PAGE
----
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2020 Wine Industry Salary Survey Report

The Labor Market was Tight and Salaries Were Up—Then Came the COVID-19 Crisis How wineries are responding, plus results from Gender Pay Analysis Cyril Penn

wine industry continued to grow overall in the 2020 Wine Business Monthly/Western Management Group Salary Survey Report. The data indicates salaries averaged across all positions increased 2.4 percent between 2019 and 2020. Salaries were relatively flat for winemakers and vineyard managers, but they were up by high single-digits for positions managing tasting rooms or wine clubs. [Editor’s Note: This survey reports and measures cash paid via salary, and the data does not include bonuses. For some positions, such as in sales, bonuses can considerably increase overall pay.] An obvious caveat does exist, however. The data was collected in February 2020 and we all know what happened in mid-March: The COVID-19 crisis led to an economic shutdown that devastated restaurants and shuttered winery tasting rooms. Before the crisis, unemployment in the United States was at a 50-year low and the labor market was tight. Since then, tens of millions of Americans have lost jobs. The uncertainty about how long the crisis will last makes it difficult for companies to plan ahead. What’s more, the outlook for the wine business was already choppy before the crisis because of excess grape supply and decelerating consumer demand. SALARIES IN THE

FIGURE 1:

Percent Change Year-to-Year for Base Salary

6.0

5.4%

5.5

4.7%

Percent Increase

5.0 4.5

4.1%

4.1%

4.0 3.5

3.1%

3.0

2.8%

2.3%

2.5

2.4%

2.0 1.5 1.0

1.4%

1.3%

0.5 0 2007

2008

2009

2010

2011

2012

SOURCE: 2020 WMG WINE INDUSTRY COMPENSATION SURVEY

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2013

2014

2015

2016

We reached out to recruiters for feedback on the salary survey results: Typical was a comment by Benchmark Consulting managing director Dawn Bardessono when she said, “It’s really tough out there and if you can find a job good luck.”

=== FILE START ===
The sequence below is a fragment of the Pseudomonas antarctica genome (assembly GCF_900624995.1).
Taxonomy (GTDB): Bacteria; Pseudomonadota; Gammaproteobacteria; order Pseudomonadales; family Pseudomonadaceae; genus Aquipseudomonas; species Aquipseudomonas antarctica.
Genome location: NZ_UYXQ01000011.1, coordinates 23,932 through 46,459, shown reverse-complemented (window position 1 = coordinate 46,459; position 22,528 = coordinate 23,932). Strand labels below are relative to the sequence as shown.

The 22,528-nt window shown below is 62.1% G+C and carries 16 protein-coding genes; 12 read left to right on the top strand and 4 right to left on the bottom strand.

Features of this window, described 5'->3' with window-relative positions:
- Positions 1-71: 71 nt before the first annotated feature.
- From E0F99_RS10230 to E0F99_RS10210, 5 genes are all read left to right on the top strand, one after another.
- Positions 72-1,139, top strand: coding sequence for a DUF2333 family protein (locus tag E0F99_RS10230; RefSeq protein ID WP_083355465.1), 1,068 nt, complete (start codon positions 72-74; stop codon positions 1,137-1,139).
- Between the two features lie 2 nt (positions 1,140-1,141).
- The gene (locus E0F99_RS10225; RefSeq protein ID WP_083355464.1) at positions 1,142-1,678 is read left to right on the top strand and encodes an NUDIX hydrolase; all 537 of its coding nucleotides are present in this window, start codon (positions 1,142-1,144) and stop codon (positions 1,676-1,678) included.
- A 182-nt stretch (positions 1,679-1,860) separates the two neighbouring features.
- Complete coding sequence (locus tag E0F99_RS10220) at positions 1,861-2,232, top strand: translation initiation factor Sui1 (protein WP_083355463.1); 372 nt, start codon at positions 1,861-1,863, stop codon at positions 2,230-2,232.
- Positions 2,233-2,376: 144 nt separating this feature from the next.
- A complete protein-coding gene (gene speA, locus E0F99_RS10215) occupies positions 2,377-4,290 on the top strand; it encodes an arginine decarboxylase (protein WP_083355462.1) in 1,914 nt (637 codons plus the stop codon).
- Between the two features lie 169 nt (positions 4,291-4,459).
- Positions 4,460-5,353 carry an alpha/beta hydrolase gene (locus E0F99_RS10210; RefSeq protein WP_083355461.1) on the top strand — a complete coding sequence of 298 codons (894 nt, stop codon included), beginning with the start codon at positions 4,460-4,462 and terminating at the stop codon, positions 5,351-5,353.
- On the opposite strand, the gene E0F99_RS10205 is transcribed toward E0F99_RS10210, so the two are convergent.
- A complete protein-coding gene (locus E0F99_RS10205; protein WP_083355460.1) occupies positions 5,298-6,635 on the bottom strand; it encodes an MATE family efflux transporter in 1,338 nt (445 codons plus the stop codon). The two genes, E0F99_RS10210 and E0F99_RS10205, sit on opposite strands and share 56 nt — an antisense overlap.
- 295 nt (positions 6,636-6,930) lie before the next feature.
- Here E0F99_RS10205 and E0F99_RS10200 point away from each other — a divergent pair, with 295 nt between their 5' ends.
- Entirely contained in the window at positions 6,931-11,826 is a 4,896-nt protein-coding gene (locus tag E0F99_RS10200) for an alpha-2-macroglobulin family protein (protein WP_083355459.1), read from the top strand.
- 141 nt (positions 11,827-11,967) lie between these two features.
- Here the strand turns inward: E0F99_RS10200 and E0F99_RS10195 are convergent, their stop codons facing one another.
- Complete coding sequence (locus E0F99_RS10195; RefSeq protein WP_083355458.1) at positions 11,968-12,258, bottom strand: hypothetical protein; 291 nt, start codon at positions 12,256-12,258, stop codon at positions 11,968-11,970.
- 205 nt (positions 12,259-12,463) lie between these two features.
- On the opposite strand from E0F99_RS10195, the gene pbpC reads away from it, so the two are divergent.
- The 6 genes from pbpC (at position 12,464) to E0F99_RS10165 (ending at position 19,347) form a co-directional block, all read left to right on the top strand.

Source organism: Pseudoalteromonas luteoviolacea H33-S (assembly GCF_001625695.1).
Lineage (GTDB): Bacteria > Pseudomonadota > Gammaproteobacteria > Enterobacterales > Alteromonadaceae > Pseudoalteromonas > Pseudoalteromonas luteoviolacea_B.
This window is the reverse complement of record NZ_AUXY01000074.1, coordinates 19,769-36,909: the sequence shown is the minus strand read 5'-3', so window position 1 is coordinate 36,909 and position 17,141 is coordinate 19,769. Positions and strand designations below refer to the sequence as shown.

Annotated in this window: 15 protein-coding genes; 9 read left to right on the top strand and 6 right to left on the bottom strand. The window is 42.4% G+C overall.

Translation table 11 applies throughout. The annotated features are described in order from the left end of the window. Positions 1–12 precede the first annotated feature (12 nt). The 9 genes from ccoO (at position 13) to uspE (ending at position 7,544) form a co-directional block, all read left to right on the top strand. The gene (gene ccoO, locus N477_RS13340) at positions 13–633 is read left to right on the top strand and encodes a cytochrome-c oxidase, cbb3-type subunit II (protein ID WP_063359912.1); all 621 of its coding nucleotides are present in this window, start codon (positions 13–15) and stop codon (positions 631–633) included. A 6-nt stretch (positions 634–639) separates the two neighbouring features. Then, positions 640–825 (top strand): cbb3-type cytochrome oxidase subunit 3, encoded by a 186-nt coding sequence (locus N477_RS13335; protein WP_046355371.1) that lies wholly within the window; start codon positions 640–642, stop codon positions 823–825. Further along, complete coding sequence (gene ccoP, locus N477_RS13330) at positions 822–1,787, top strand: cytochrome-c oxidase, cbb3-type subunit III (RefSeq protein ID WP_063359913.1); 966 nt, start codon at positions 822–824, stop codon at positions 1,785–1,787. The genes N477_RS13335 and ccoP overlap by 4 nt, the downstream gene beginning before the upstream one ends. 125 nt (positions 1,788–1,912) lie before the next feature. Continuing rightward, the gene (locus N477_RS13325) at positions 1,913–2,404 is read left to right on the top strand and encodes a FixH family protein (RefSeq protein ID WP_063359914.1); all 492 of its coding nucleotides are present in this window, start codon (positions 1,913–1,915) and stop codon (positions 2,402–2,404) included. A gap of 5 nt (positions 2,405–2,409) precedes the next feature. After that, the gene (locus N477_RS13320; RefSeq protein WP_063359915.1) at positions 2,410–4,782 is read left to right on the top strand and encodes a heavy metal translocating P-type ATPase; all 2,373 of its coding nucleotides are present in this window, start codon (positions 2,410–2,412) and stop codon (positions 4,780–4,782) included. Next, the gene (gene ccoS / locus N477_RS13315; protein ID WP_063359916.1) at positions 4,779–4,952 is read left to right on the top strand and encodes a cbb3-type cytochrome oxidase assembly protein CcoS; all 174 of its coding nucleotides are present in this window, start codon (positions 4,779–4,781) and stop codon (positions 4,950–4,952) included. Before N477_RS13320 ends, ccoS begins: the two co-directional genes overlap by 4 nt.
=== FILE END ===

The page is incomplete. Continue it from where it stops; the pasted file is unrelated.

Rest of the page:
A Game of Musical Chairs, Without the Chairs The fact of the matter is there are fewer open positions as wine companies remain cautious about future sales and operations. “I’ve gotten resumes from remarkable people and they tell the same thing; that there are no jobs out there,” Donna Parker, founder of WinePro Recruiters, said. “I know of a winery that fired a couple of top salespeople because they were only able to sell half their inventory and literally have thousands of acres of grapes and they’re panicked.” She has seen industry veterans who are now unemployed afraid to go back to work for fear of exposure while others say they would return if they are able to find an “appropriate, clean, safe setting.” Some are collecting unemployment, drawing down their 401ks, or otherwise trying to work this thing out, Parker said. But for those who do say they need to find a job, they’re finding it difficult to locate a company that’s hiring. This is a very different story from the one 4.7% being reported less than a year ago. “Until February, the labor market was hot. It was hard to hire. There were not enough good people for every position,” Amy Gardner, 2.6% president at Wine Talent, confirmed. “It’s a 2.4% completely different world now.” 2.0% But Gardner also said she’s still seeing demand for mission-critical positions in top management and pointed out that 2017 2018 2019 2020 there are still companies making personal choices and changes.

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